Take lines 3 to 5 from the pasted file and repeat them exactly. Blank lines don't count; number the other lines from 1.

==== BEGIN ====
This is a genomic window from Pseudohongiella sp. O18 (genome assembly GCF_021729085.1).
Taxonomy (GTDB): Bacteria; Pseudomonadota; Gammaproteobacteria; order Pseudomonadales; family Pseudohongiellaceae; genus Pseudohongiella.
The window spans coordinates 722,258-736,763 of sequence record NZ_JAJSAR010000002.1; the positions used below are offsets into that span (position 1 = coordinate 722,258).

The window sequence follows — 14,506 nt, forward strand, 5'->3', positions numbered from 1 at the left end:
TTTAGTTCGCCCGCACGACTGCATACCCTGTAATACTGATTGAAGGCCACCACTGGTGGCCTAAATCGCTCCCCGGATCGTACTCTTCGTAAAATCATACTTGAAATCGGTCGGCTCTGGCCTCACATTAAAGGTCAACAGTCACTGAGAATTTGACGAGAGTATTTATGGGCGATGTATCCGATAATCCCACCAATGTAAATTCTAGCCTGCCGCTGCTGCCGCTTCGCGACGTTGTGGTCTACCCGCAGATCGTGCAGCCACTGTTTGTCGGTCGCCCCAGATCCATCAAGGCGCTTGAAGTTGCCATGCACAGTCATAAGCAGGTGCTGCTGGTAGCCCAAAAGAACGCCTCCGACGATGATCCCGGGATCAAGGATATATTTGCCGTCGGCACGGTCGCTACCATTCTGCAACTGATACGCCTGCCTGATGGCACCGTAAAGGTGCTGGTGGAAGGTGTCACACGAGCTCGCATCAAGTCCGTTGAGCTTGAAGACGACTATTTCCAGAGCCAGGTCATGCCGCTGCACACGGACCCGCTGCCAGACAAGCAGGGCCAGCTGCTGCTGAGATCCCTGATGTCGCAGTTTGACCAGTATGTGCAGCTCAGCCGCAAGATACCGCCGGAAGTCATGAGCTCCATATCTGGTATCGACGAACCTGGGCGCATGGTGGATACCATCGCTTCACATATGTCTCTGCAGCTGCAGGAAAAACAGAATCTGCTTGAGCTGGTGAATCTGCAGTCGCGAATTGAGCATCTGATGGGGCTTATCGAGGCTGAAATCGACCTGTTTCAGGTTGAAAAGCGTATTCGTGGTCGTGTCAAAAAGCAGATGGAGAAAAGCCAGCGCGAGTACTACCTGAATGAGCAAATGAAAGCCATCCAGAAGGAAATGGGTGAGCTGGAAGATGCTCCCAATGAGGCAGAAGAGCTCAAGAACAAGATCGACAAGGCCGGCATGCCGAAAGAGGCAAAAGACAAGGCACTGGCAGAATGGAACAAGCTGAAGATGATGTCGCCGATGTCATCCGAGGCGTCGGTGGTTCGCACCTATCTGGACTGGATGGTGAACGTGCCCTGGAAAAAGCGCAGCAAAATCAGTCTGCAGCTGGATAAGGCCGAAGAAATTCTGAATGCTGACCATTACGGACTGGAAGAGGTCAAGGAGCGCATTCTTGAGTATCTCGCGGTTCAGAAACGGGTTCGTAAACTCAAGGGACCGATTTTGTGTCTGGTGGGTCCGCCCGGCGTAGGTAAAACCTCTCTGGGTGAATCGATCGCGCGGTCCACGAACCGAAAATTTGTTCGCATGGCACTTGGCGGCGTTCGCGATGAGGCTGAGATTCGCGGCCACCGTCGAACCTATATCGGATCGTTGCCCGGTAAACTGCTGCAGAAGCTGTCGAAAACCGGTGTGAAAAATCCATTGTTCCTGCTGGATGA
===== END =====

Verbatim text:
The window spans coordinates 722,258-736,763 of sequence record NZ_JAJSAR010000002.1; the positions used below are offsets into that span (position 1 = coordinate 722,258).

The window sequence follows — 14,506 nt, forward strand, 5'->3', positions numbered from 1 at the left end:
TTTAGTTCGCCCGCACGACTGCATACCCTGTAATACTGATTGAAGGCCACCACTGGTGGCCTAAATCGCTCCCCGGATCGTACTCTTCGTAAAATCATACTTGAAATCGGTCGGCTCTGGCCTCACATTAAAGGTCAACAGTCACTGAGAATTTGACGAGAGTATTTATGGGCGATGTATCCGATAATCCCACCAATGTAAATTCTAGCCTGCCGCTGCTGCCGCTTCGCGACGTTGTGGTCTACCCGCAGATCGTGCAGCCACTGTTTGTCGGTCGCCCCAGATCCATCAAGGCGCTTGAAGTTGCCATGCACAGTCATAAGCAGGTGCTGCTGGTAGCCCAAAAGAACGCCTCCGACGATGATCCCGGGATCAAGGATATATTTGCCGTCGGCACGGTCGCTACCATTCTGCAACTGATACGCCTGCCTGATGGCACCGTAAAGGTGCTGGTGGAAGGTGTCACACGAGCTCGCATCAAGTCCGTTGAGCTTGAAGACGACTATTTCCAGAGCCAGGTCATGCCGCTGCACACGGACCCGCTGCCAGACAAGCAGGGCCAGCTGCTGCTGAGATCCCTGATGTCGCAGTTTGACCAGTATGTGCAGCTCAGCCGCAAGATACCGCCGGAAGTCATGAGCTCCATATCTGGTATCGACGAACCTGGGCGCATGGTGGATACCATCGCTTCACATATGTCTCTGCAGCTGCAGGAAAAACAGAATCTGCTTGAGCTGGTGAATCTGCAGTCGCGAATTGAGCATCTGATGGGGCTTATCGAGGCTGAAATCGACCTGTTTCAGGTTGAAAAGCGTATTCGTGGTCGTGTCAAAAAGCAGATGGAGAAAAGCCAGCGCGAGTACTACCTGAATGAGCAAATGAAAGCCATCCAGAAGGAAATGGGTGAGCTGGAAGATGCTCCCAATGAGGCAGAAGAGCTCAAGAACAAGATCGACAAGGCCGGCATGCCGAAAGAGGCAAAAGACAAGGCACTGGCAGAATGGAACAAGCTGAAGATGATGTCGCCGATGTCATCCGAGGCGTCGGTGGTTCGCACCTATCTGGACTGGATGGTGAACGTGCCCTGGAAAAAGCGCAGCAAAATCAGTCTGCAGCTGGATAAGGCCGAAGAAATTCTGAATGCTGACCATTACGGACTGGAAGAGGTCAAGGAGCGCATTCTTGAGTATCTCGCGGTTCAGAAACGGGTTCGTAAACTCAAGGGACCGATTTTGTGTCTGGTGGGTCCGCCCGGCGTAGGTAAAACCTCTCTGGGTGAATCGATCGCGCGGTCCACGAACCGAAAATTTGTTCGCATGGCACTTGGCGGCGTTCGCGATGAGGCTGAGATTCGCGGCCACCGTCGAACCTATATCGGATCGTTGCCCGGTAAACTGCTGCAGAAGCTGTCGAAAACCGGTGTGAAAAATCCATTGTTCCTGCTGGATGA